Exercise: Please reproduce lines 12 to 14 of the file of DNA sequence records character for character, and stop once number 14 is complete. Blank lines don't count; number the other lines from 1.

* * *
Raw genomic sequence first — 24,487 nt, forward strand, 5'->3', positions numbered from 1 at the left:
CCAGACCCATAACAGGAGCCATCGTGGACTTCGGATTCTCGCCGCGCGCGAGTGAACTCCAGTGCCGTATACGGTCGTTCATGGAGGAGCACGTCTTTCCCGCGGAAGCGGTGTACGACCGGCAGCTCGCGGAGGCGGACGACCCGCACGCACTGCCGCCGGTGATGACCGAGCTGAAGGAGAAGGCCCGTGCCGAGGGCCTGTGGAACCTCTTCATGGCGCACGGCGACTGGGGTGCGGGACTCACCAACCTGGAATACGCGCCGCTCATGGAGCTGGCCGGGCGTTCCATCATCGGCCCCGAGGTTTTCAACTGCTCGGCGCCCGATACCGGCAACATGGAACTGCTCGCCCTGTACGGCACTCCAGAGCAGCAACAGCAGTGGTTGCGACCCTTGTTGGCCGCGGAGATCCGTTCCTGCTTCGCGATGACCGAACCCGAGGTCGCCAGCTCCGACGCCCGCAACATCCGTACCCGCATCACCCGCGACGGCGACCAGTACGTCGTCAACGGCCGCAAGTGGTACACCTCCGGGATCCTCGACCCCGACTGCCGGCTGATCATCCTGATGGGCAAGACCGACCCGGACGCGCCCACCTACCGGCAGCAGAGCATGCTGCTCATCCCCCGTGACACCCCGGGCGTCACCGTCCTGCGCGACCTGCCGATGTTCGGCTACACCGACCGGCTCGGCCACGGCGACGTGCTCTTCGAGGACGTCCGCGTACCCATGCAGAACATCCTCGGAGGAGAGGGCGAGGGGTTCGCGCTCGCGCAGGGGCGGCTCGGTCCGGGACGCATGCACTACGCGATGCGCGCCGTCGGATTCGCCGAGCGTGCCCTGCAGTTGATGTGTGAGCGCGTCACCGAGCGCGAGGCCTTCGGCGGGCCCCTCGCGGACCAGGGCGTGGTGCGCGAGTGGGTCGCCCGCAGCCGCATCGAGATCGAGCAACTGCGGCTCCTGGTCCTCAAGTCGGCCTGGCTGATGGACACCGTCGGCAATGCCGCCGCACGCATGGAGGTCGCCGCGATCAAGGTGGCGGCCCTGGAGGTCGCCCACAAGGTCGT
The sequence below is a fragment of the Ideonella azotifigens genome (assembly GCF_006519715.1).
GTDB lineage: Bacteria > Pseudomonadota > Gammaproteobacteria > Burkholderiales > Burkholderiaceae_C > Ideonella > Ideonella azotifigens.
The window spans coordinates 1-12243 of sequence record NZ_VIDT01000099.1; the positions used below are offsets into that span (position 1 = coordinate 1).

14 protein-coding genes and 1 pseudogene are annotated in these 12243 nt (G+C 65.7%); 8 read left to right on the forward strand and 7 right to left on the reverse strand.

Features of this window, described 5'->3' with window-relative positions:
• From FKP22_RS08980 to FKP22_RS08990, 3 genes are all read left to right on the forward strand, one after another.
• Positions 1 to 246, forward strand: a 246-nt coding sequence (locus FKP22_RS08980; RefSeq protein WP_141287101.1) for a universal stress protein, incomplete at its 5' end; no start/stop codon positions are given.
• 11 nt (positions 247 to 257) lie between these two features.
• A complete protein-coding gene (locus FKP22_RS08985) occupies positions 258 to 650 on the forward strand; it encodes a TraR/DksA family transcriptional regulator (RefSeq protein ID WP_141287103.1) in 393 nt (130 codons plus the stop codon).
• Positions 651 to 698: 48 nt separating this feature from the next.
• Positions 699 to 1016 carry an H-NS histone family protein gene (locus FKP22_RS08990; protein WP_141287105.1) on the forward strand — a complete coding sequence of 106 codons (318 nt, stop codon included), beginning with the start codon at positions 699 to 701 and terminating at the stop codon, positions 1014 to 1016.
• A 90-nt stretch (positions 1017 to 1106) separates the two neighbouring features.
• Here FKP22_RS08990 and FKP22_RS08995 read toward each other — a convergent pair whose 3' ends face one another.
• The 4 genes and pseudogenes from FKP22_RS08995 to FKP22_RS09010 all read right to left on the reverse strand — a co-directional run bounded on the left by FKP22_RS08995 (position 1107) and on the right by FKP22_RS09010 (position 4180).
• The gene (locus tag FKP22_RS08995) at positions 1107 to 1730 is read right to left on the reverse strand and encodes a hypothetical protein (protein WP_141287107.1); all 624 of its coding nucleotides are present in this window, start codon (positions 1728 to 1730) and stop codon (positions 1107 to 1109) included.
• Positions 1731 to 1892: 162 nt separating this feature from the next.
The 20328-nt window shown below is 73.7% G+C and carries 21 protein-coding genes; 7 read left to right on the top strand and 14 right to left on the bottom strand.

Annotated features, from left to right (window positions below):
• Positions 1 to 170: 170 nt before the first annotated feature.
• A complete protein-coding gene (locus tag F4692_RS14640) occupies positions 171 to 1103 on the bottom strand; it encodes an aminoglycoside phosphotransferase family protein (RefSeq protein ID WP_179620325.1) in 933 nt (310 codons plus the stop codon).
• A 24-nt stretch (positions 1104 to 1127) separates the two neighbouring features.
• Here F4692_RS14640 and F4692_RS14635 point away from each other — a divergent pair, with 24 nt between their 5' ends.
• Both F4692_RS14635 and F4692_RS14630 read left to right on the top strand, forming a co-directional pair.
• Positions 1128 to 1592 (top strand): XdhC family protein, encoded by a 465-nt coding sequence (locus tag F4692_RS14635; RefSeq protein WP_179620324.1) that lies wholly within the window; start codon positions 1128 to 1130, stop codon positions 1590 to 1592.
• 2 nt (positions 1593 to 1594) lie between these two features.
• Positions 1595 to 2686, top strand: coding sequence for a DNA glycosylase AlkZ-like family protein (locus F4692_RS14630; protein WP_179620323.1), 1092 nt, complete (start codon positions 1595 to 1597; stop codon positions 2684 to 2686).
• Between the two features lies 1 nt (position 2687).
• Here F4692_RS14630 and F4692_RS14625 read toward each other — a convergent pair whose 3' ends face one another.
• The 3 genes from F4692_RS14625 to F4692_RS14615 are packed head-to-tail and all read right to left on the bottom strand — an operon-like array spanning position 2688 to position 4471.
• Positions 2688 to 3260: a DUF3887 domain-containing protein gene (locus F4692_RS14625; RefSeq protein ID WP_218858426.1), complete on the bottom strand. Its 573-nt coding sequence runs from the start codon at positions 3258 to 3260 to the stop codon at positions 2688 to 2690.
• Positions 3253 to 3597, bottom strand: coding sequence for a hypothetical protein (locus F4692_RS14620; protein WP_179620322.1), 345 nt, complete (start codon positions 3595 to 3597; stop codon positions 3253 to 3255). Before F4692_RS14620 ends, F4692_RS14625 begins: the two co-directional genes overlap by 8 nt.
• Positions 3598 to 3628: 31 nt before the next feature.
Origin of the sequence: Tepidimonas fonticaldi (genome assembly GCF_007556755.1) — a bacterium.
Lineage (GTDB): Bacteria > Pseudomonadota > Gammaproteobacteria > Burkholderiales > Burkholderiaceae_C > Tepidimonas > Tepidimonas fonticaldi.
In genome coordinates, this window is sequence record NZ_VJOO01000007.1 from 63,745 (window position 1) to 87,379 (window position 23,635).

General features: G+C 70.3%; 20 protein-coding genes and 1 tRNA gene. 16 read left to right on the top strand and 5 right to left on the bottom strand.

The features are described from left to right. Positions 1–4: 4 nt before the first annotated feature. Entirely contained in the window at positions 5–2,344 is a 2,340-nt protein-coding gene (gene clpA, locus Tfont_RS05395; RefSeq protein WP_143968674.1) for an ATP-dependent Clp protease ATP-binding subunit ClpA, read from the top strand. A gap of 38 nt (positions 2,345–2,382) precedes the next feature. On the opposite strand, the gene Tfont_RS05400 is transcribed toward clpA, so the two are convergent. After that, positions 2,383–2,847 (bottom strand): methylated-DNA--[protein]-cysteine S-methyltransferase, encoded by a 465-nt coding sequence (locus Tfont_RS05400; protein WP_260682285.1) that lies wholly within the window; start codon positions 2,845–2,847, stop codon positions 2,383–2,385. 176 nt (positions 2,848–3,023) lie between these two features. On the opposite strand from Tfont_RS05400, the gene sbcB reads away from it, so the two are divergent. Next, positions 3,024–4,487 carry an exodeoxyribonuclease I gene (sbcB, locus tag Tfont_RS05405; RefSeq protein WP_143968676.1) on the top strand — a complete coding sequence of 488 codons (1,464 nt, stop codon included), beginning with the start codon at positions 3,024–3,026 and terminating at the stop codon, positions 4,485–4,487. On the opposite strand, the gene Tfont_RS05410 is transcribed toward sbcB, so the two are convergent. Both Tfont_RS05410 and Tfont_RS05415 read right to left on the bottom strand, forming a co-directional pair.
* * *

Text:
• Positions 651 to 698: 48 nt separating this feature from the next.
• Positions 699 to 1016 carry an H-NS histone family protein gene (locus FKP22_RS08990; protein WP_141287105.1) on the forward strand — a complete coding sequence of 106 codons (318 nt, stop codon included), beginning with the start codon at positions 699 to 701 and terminating at the stop codon, positions 1014 to 1016.
• A 90-nt stretch (positions 1017 to 1106) separates the two neighbouring features.